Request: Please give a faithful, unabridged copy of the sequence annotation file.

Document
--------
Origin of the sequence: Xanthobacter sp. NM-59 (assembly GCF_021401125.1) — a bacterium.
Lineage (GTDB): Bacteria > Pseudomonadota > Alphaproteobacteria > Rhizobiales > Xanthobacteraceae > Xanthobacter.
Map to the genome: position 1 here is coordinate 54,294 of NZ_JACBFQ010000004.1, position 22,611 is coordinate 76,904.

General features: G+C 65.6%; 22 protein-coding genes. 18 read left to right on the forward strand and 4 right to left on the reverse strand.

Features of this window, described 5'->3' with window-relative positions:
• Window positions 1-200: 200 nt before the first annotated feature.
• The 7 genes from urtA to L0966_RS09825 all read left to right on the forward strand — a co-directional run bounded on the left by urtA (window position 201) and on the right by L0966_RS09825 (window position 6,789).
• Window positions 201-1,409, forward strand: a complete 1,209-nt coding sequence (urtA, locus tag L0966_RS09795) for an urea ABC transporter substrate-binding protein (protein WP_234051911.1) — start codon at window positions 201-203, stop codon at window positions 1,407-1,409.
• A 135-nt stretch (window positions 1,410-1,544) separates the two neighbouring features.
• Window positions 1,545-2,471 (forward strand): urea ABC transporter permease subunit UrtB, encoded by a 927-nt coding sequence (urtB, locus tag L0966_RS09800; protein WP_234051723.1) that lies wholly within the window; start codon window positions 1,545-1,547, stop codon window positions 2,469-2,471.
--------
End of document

Origin of the sequence: Xanthobacter sp. NM-59 (assembly GCF_021401125.1) — a bacterium.
Lineage (GTDB): Bacteria > Pseudomonadota > Alphaproteobacteria > Rhizobiales > Xanthobacteraceae > Xanthobacter.
Map to the genome: position 1 here is coordinate 54,294 of NZ_JACBFQ010000004.1, position 22,611 is coordinate 76,904.

General features: G+C 65.6%; 22 protein-coding genes. 18 read left to right on the forward strand and 4 right to left on the reverse strand.

Features of this window, described 5'->3' with window-relative positions:
• Window positions 1-200: 200 nt before the first annotated feature.
• The 7 genes from urtA to L0966_RS09825 all read left to right on the forward strand — a co-directional run bounded on the left by urtA (window position 201) and on the right by L0966_RS09825 (window position 6,789).
• Window positions 201-1,409, forward strand: a complete 1,209-nt coding sequence (urtA, locus tag L0966_RS09795) for an urea ABC transporter substrate-binding protein (protein WP_234051911.1) — start codon at window positions 201-203, stop codon at window positions 1,407-1,409.
• A 135-nt stretch (window positions 1,410-1,544) separates the two neighbouring features.
• Window positions 1,545-2,471 (forward strand): urea ABC transporter permease subunit UrtB, encoded by a 927-nt coding sequence (urtB, locus tag L0966_RS09800; protein WP_234051723.1) that lies wholly within the window; start codon window positions 1,545-1,547, stop codon window positions 2,469-2,471.